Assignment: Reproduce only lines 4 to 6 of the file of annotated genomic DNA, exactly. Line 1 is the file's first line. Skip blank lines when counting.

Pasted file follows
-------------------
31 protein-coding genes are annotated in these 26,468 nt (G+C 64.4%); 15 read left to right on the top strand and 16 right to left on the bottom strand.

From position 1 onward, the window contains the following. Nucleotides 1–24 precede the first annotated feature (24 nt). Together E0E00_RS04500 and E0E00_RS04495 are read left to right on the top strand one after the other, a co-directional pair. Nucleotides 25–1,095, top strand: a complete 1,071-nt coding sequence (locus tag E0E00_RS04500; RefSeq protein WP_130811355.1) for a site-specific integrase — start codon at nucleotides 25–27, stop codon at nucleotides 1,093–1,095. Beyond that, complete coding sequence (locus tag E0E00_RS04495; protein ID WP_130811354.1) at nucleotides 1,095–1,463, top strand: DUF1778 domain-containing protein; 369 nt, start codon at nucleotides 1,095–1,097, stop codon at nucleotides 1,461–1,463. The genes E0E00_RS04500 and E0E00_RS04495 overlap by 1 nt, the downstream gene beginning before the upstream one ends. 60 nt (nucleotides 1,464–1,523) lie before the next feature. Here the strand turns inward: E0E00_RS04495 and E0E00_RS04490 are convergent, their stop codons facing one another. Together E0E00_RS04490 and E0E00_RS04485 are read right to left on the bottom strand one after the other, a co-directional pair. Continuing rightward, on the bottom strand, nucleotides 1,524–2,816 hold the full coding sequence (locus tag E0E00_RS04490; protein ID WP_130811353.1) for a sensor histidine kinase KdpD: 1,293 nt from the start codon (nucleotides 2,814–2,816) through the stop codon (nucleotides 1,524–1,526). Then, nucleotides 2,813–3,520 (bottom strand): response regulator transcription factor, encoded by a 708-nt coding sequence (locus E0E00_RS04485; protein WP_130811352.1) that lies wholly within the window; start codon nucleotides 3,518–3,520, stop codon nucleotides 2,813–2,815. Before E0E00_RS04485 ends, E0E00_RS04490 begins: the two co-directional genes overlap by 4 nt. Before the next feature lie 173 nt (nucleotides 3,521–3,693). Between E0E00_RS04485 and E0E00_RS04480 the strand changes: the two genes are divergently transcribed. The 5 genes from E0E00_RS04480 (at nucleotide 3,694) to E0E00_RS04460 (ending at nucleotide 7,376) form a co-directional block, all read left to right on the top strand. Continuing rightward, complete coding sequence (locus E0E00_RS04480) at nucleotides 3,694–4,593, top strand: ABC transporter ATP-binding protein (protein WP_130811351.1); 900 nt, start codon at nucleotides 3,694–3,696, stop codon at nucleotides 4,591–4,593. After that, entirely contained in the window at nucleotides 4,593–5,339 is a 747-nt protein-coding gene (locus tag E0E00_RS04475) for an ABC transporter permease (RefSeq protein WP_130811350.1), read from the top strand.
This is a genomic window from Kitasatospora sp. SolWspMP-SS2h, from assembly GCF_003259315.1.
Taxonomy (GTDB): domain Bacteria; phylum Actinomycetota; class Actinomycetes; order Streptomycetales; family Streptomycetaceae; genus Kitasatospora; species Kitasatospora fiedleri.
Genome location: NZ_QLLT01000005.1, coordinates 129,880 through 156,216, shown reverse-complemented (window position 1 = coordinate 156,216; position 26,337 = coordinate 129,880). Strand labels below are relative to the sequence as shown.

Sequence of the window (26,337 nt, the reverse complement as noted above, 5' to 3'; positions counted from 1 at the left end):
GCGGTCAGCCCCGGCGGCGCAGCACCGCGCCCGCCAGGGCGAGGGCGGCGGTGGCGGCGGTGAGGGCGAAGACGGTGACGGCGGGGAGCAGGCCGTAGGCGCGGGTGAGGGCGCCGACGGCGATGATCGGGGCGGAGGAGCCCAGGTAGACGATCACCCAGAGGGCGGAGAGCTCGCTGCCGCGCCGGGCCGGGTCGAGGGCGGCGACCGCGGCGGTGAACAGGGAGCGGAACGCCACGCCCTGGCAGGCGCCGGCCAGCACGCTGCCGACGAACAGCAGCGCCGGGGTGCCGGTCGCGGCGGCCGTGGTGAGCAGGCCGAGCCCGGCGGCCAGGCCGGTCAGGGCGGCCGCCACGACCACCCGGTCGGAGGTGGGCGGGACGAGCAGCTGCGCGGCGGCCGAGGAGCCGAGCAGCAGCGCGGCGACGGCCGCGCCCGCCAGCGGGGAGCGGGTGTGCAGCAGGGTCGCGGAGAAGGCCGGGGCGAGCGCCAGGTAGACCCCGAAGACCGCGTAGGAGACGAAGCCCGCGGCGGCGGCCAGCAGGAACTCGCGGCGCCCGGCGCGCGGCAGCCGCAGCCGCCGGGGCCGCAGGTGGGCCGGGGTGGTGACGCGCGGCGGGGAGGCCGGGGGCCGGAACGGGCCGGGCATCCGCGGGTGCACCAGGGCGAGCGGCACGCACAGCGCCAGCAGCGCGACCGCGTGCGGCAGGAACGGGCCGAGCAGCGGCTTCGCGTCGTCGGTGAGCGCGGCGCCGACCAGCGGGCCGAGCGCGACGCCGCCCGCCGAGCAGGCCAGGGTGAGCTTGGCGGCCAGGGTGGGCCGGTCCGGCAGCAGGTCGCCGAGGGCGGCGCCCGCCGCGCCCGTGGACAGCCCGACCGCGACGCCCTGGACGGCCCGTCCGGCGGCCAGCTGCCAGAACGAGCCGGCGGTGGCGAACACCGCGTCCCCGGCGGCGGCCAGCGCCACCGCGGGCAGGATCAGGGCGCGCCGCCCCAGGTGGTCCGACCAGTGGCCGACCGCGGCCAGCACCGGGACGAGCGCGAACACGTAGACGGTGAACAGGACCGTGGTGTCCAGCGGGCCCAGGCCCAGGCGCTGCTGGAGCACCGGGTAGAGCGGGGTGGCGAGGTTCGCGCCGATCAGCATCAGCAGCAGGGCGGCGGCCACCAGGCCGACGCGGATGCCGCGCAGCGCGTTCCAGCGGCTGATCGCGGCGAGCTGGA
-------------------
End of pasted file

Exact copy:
Taxonomy (GTDB): domain Bacteria; phylum Actinomycetota; class Actinomycetes; order Streptomycetales; family Streptomycetaceae; genus Kitasatospora; species Kitasatospora fiedleri.
Genome location: NZ_QLLT01000005.1, coordinates 129,880 through 156,216, shown reverse-complemented (window position 1 = coordinate 156,216; position 26,337 = coordinate 129,880). Strand labels below are relative to the sequence as shown.

Sequence of the window (26,337 nt, the reverse complement as noted above, 5' to 3'; positions counted from 1 at the left end):